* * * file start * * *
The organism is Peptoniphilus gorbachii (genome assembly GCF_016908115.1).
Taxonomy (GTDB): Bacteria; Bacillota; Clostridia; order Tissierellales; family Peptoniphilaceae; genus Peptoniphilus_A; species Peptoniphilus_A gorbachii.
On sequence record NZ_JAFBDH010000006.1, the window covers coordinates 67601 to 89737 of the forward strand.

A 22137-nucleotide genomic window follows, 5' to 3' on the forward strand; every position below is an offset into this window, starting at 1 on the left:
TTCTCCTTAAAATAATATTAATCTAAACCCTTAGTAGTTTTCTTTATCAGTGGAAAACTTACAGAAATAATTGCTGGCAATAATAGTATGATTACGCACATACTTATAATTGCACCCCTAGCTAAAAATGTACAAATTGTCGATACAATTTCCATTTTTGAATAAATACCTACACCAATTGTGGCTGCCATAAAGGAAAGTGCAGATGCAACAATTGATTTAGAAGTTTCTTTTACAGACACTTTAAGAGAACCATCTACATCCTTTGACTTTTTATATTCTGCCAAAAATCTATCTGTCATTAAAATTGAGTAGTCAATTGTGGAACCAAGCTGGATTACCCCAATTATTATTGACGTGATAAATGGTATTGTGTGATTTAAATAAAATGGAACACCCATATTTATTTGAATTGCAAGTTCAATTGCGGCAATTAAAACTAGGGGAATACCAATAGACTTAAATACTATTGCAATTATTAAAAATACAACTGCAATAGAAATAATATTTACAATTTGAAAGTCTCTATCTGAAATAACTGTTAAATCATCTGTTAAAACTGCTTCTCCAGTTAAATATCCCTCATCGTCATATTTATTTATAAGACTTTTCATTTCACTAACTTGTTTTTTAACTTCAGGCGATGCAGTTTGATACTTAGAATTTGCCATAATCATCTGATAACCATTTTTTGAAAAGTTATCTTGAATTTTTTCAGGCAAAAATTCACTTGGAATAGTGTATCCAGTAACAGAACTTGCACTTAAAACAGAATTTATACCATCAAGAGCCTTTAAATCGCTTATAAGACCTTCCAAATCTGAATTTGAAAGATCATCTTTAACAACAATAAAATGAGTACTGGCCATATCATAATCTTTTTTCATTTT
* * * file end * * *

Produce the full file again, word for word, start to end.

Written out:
The organism is Peptoniphilus gorbachii (genome assembly GCF_016908115.1).
Taxonomy (GTDB): Bacteria; Bacillota; Clostridia; order Tissierellales; family Peptoniphilaceae; genus Peptoniphilus_A; species Peptoniphilus_A gorbachii.
On sequence record NZ_JAFBDH010000006.1, the window covers coordinates 67601 to 89737 of the forward strand.

A 22137-nucleotide genomic window follows, 5' to 3' on the forward strand; every position below is an offset into this window, starting at 1 on the left:
TTCTCCTTAAAATAATATTAATCTAAACCCTTAGTAGTTTTCTTTATCAGTGGAAAACTTACAGAAATAATTGCTGGCAATAATAGTATGATTACGCACATACTTATAATTGCACCCCTAGCTAAAAATGTACAAATTGTCGATACAATTTCCATTTTTGAATAAATACCTACACCAATTGTGGCTGCCATAAAGGAAAGTGCAGATGCAACAATTGATTTAGAAGTTTCTTTTACAGACACTTTAAGAGAACCATCTACATCCTTTGACTTTTTATATTCTGCCAAAAATCTATCTGTCATTAAAATTGAGTAGTCAATTGTGGAACCAAGCTGGATTACCCCAATTATTATTGACGTGATAAATGGTATTGTGTGATTTAAATAAAATGGAACACCCATATTTATTTGAATTGCAAGTTCAATTGCGGCAATTAAAACTAGGGGAATACCAATAGACTTAAATACTATTGCAATTATTAAAAATACAACTGCAATAGAAATAATATTTACAATTTGAAAGTCTCTATCTGAAATAACTGTTAAATCATCTGTTAAAACTGCTTCTCCAGTTAAATATCCCTCATCGTCATATTTATTTATAAGACTTTTCATTTCACTAACTTGTTTTTTAACTTCAGGCGATGCAGTTTGATACTTAGAATTTGCCATAATCATCTGATAACCATTTTTTGAAAAGTTATCTTGAATTTTTTCAGGCAAAAATTCACTTGGAATAGTGTATCCAGTAACAGAACTTGCACTTAAAACAGAATTTATACCATCAAGAGCCTTTAAATCGCTTATAAGACCTTCCAAATCTGAATTTGAAAGATCATCTTTAACAACAATAAAATGAGTACTGGCCATATCATAATCTTTTTTCATTTT